How to compost?

How to recycle for animal feed and composting?

Composting is a good way to recycle your food wasteTurning food scraps and green waste into food for plants and soil. 

There are some common beliefs about home composting – many people think “it’s too complicated”, “it smells bad” and “it’s a messy job”. Yes, composting can be complicated, smelly or messy if you do it the wrong way.

The 3 types of composting 

Did you know that there is more than one way how to compost? In fact, there are different ways to do it and some might suit you better than others. 

Cold composting is a simple way of collecting food scraps and green waste and adding them to a compost bin or pile. The main difference is,  you don’t need to turn it. However, cold composting typically takes from 6 months to 1 year or even longer.

Hot composting is a bit different. Hot composting kills everything with self-generated heat (diseased material, seeds, biota). It also breaks down the structure of the garden and food waste quickly so that they can be used on the garden combined with, or instead of soil. It is a fast process (3-4 weeks) and the end result looks like moist soil.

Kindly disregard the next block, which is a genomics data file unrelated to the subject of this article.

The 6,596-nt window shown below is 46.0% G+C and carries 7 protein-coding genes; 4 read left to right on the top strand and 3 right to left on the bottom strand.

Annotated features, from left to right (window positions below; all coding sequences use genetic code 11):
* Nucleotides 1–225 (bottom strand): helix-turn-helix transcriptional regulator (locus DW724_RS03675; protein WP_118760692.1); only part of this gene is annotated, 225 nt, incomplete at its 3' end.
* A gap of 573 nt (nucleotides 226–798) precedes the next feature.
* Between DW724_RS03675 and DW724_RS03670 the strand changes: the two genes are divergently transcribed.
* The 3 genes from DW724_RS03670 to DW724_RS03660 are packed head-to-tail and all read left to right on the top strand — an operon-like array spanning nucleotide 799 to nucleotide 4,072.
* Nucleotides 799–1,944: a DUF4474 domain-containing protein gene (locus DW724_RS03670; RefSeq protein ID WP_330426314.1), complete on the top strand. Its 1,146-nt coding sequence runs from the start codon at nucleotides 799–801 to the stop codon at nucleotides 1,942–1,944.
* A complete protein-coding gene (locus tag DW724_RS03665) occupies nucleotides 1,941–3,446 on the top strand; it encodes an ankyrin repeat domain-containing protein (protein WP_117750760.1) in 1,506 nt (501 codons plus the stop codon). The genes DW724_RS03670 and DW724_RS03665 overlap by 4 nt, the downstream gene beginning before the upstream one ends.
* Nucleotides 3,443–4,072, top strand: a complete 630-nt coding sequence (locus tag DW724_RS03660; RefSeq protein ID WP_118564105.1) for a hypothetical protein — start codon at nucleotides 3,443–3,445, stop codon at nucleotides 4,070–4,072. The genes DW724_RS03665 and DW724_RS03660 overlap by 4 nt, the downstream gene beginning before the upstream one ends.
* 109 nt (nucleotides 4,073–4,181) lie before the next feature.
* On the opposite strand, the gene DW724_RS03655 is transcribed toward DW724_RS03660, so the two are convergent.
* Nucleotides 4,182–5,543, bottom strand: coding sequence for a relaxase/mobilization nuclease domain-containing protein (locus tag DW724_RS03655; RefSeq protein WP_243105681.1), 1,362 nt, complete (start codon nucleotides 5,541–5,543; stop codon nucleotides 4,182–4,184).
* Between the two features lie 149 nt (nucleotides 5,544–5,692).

Vermicomposting/ Worm farm is made with the help of worms. The worms compost your food scraps when they digest them. Harvesting your worm garden fertiliser happens about every 3-6 months.

Composting Basics

Composting can be really simple. These are the three main ingredients:

  • Browns – (dead leaves, branches, and twigs)
  • Greens – (grass clippings, vegetable waste, fruit scraps, and coffee grounds)
  • Water

Your compost pile should have an equal amount of brown to green ingredients.

What to Compost

Fruits and vegetables
Hay and straw
Coffee grounds and filters
Tea bags
Wood chips
Nut shells
Cotton and Wool Rags
Shredded newspaper
Dryer and vacuum cleaner lint
Cardboard Hair and fur
Grass clippings
Fireplace ashes
Yard trimmings

What Not to Compost

Black walnut tree leaves or twigs
Meat or fish bones and scraps
Coal or charcoal ash
Pet wastes (e.g., dog or cat feces, soiled cat litter)
Dairy products
Yard trimmings treated with chemical pesticides
Diseased or insect-ridden plants
Fats, grease, lard, or oils

What else can you do?

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